The Marine Corps wants to ramp up its ground combat and long-range fires capabilities with a burst of fresh funding — and it’s getting rid of more than $9 million worth of old gear to help pay for it.
The White House budget request for fiscal 2022 totals $47.86 billion for the Marine Corps, up from $45.1 billion last year. That’s despite plans to reduce the force by 2,700 Marines, from 181,200 to 178,500.
Investment includes $3 billion in Marine Corps procurement, up from $2.7 billion the previous year. Much of that will go to high-dollar ground programs including the amphibious combat vehicle, now hitting full-rate production with the service buying 92 vehicles per year; and the Ground/Air Task-Oriented Radar, or GATOR, slated for a buy of eight new systems at a cost of $300 million.
But the Marines also want to invest heavily in long-range precision fires and ammunition as they prepare for an anticipated future fight that may pit them against a peer adversary. Marine Corps Commandant Gen. David Berger told lawmakers in a recent hearing that he felt the service had fallen “woefully behind” in development of technology that will allow it to place rounds accurately at longer range.
To that end, the Marine Corps wants to invest in the Ground/Based Anti-Ship Missile/Remotely Operated Ground Expeditionary (Rogue) Fires Vehicle, a system that includes a drone truck with a chassis based on a Joint Light Tactical Vehicle. It’s in search of a missile that will allow it to target and destroy ships from shore. The fiscal 2022 budget request includes $47.9 million to begin buying Naval Strike Missiles the drone truck system can fire. Ultimately, the service wants the system to equip future Marine Corps Littoral Regiments, tasked with fighting and operating in coastal areas, likely in the Pacific.
“GBASM will prototype a Marine Corps system using other service-developed missiles to provide a ground based anti-access area denial, anti-ship capability,” a Defense Department budget summary states. “This prototyping effort will include the development, design, build, and testing of a [ROGUE] Fires vehicle.”
Another $102.7 million is being requested to design software for a weapons control system, to buy a range of test missiles and pods for testing, and to execute transportability tests on the CH-53 Super Stallion/King Stallion helicopter, amphibious ships and ship-to-shore connectors.
The Marines also want to continue investment in the High Mobility Artillery Rocket System, or HIMARS, with plans to buy more launchers, carriers and other equipment “to support the continued expansion of USMC launcher capacity.”
While planned spending on HIMARS is not itemized in budget summaries, Marine Corps investment in ammunition overall is getting an astonishing boost: The request includes $427 million for ammo, up from $292 million last year.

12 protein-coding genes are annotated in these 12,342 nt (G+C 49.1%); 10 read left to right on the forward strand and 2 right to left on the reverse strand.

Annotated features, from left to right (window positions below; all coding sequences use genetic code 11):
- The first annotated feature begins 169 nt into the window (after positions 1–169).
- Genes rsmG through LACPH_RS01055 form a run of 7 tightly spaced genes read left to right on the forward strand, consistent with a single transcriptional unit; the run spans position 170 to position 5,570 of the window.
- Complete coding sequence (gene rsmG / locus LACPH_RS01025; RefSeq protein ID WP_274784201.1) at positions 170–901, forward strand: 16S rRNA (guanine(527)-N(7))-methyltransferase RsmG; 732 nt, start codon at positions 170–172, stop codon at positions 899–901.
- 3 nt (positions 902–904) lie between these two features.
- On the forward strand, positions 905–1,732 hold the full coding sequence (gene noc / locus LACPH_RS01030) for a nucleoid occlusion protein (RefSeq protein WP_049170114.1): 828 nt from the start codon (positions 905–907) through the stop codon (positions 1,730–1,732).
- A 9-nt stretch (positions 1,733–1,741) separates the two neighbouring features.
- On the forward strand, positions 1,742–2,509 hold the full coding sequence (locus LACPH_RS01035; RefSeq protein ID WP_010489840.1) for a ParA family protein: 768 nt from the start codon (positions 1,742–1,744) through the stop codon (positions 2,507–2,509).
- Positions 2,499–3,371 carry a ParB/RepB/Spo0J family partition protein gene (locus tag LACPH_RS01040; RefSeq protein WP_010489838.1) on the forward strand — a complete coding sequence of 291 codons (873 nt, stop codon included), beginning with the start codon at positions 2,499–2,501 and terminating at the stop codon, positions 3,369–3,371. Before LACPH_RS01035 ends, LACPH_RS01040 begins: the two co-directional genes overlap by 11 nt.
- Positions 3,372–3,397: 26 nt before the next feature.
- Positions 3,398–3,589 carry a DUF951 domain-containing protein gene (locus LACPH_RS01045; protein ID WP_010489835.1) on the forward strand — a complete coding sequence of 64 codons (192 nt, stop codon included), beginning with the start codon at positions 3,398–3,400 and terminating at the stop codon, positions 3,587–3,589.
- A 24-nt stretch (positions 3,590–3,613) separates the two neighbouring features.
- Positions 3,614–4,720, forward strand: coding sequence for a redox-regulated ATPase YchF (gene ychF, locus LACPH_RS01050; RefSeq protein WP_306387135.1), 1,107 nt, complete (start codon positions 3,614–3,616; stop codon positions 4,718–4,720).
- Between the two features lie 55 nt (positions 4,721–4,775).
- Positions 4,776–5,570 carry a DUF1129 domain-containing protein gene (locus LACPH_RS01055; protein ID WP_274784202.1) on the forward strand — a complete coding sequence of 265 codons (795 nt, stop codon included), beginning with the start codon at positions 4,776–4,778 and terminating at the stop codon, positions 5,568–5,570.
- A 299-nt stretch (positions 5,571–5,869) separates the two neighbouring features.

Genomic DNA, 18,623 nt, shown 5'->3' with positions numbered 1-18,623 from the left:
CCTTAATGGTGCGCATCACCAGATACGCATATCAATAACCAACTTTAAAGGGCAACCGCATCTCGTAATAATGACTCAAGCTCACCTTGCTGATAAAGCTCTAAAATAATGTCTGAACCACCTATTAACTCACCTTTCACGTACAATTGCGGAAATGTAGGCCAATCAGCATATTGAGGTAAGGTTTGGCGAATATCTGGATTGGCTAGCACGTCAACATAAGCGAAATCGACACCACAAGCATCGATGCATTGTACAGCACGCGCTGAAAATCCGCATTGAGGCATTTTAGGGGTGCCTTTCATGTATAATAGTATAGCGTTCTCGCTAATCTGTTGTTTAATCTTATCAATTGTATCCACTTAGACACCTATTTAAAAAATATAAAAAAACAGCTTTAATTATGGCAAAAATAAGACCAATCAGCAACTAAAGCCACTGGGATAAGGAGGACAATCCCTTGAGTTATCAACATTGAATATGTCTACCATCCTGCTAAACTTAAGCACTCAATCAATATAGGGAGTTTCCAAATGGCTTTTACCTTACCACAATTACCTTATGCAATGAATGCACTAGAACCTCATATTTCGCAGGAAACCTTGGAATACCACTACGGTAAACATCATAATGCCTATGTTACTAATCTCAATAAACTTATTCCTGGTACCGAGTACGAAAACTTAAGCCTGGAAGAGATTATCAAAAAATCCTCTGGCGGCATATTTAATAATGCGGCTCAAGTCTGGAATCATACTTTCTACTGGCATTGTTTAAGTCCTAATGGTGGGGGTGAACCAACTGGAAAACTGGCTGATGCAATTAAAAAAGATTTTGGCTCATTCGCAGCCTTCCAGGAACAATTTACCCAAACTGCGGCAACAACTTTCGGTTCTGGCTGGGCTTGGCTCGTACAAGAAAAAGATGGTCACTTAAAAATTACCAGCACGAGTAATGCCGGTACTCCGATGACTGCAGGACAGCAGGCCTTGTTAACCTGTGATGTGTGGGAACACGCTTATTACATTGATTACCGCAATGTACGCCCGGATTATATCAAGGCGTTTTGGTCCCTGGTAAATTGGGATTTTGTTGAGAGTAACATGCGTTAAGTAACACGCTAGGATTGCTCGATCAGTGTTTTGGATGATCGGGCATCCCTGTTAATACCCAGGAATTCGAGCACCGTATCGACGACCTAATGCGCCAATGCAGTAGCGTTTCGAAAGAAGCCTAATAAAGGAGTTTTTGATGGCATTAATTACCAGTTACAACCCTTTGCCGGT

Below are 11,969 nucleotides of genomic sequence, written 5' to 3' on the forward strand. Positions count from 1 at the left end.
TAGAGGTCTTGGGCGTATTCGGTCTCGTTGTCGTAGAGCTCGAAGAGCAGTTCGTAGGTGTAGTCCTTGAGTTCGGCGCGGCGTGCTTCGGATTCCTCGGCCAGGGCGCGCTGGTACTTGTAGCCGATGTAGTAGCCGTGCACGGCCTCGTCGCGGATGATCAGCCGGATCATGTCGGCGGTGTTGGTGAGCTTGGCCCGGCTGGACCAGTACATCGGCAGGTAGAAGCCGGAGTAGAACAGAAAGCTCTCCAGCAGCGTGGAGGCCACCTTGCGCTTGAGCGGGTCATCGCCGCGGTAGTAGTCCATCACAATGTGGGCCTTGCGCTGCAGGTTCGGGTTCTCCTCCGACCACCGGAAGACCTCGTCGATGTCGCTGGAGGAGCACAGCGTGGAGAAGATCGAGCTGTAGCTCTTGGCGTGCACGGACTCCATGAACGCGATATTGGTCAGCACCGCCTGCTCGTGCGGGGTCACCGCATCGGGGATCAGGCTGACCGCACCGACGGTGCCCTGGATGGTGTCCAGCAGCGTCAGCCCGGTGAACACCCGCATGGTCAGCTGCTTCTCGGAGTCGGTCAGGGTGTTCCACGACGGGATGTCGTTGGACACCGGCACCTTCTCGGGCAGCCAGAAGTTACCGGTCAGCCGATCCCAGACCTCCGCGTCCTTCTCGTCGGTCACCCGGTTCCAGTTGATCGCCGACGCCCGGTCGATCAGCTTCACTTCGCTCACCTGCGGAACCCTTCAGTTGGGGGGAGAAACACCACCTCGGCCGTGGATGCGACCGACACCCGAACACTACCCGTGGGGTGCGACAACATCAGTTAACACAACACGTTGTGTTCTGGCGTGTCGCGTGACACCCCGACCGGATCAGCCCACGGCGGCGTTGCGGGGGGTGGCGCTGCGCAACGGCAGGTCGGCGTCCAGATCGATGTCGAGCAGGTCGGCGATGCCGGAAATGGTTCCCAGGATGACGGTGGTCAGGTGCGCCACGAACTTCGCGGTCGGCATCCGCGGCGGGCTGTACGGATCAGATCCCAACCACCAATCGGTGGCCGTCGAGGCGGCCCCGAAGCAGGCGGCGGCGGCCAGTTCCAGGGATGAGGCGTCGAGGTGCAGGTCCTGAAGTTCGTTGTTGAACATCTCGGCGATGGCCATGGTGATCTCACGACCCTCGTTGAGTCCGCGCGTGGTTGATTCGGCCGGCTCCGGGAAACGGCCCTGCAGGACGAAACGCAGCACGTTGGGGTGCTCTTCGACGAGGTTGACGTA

All the spending does come at a cost, though.
A DoD budget summary calls the theme for the Marine Corps’ budget request “divest to reallocate,” saying it implements Berger’s strategy by “reallocating resources from older capabilities and surge capacity to fund advanced warfighting.”
The Marine Corps’ divestment plan includes $9.4 million in savings taken from older and less relevant programs. This includes Mine Resistant Ambush Protected Vehicles, a fixture of warfare in Iraq and Afghanistan, where improvised explosive devices were a constant threat. It’s not clear whether the Marine Corps plans to divest all or part of its remaining MRAP fleet; questions about planning did not receive an immediate response.
Other legacy program divestments include the M88A2 Hercules Recovery Vehicle; a reset program that would upgrade the Corps’ Light Armored Vehicles; and the vehicle-mounted Training Counter Radio Controlled Improvised Explosive Device-Electronic Warfare (CREW) system “since it no longer meets training objectives.”
The Marines say they plan to save another $687.1 million in unenumerated cuts to ground and aviation support, and maintenance of outdated equipment.
For the Marine Corps, another key investment point comes with construction and relocation as forces move to Guam, part of a longstanding effort to reduce force strength in Okinawa, Japan, due to local concerns. The request includes $1.1 billion in construction funding for the Guam relocation, including funds to build barracks, warehouses and an armory.
Some 5,000 Marines may ultimately be moved to Camp Blaz, the Corps’ base on Guam that opened last year. That move is expected to be complete by 2025.
— Hope Hodge Seck can be reached at firstname.lastname@example.org. Follow her on Twitter at @HopeSeck.
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